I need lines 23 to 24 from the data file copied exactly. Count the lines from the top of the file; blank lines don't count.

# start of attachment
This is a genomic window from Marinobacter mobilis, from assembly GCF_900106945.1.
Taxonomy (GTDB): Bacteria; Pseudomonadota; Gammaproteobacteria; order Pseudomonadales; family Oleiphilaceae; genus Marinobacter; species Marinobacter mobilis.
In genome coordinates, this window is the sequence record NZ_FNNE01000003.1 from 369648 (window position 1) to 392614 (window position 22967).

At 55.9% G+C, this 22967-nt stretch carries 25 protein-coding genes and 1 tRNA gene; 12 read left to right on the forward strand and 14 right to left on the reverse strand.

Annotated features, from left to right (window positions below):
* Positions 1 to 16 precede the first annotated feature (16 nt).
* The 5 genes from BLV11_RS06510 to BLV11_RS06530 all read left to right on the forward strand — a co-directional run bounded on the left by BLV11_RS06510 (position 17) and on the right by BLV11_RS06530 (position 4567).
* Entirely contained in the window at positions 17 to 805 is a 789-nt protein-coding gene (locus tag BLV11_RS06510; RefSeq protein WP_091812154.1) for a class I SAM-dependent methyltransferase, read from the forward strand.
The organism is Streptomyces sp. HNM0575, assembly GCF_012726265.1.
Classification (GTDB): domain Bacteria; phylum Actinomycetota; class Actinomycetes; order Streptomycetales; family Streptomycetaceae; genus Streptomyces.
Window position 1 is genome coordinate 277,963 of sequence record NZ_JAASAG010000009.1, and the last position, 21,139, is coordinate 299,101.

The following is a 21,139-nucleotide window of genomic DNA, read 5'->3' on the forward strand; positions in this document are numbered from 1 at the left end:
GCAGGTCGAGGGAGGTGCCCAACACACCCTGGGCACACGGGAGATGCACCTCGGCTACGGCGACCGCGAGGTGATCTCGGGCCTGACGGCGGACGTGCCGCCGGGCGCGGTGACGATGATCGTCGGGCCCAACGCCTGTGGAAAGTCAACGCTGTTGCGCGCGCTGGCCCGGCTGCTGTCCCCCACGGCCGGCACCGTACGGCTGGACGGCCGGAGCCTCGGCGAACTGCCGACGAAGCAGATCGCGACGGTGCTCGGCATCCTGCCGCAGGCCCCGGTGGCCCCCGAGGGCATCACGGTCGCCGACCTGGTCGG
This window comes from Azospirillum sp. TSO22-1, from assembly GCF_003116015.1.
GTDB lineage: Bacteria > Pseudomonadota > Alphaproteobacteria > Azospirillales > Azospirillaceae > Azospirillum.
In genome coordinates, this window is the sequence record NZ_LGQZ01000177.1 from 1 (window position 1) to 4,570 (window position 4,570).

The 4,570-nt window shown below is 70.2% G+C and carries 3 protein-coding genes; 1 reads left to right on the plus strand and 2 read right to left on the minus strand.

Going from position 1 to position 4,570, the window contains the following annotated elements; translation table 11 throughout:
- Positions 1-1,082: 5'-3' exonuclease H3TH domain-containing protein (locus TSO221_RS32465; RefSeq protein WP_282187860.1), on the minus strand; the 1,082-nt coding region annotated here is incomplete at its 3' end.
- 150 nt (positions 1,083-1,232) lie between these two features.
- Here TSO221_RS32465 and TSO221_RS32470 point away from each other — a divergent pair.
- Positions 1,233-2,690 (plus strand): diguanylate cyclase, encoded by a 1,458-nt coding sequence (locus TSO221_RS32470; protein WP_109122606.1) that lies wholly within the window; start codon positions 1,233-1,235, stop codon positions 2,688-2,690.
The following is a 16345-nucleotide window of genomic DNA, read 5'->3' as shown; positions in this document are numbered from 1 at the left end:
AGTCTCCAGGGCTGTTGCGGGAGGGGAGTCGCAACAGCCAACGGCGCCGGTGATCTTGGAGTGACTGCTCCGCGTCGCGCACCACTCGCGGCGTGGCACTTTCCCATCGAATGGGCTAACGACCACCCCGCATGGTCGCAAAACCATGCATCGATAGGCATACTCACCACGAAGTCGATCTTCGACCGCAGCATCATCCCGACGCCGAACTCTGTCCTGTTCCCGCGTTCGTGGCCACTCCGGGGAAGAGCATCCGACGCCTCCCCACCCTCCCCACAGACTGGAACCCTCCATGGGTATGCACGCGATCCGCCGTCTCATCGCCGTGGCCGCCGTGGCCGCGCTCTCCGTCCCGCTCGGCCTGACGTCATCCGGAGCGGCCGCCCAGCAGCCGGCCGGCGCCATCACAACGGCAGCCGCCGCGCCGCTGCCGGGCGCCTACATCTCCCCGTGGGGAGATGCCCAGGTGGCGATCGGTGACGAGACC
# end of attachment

The following is a 16345-nucleotide window of genomic DNA, read 5'->3' as shown; positions in this document are numbered from 1 at the left end:
AGTCTCCAGGGCTGTTGCGGGAGGGGAGTCGCAACAGCCAACGGCGCCGGTGATCTTGGAGTGACTGCTCCGCGTCGCGCACCACTCGCGGCGTGGCACTTTCCCATCGAATGGGCTAACGACCACCCCGCATGGTCGCAAAACCATGCATCGATAGGCATACTCACCACGAAGTCGATCTTCGACCGCAGCATCATCCCGACGCCGAACTCTGTCCTGTTCCCGCGTTCGTGGCCACTCCGGGGAAGAGCATCCGACGCCTCCCCACCCTCCCCACAGACTGGAACCCTCCATGGGTATGCACGCGATCCGCCGTCTCATCGCCGTGGCCGCCGTGGCCGCGCTCTCCGTCCCGCTCGGCCTGACGTCATCCGGAGCGGCCGCCCAGCAGCCGGCCGGCGCCATCACAACGGCAGCCGCCGCGCCGCTGCCGGGCGCCTACATCTCCCCGTGGGGAGATGCCCAGGTGGCGATCGGTGACGAGACC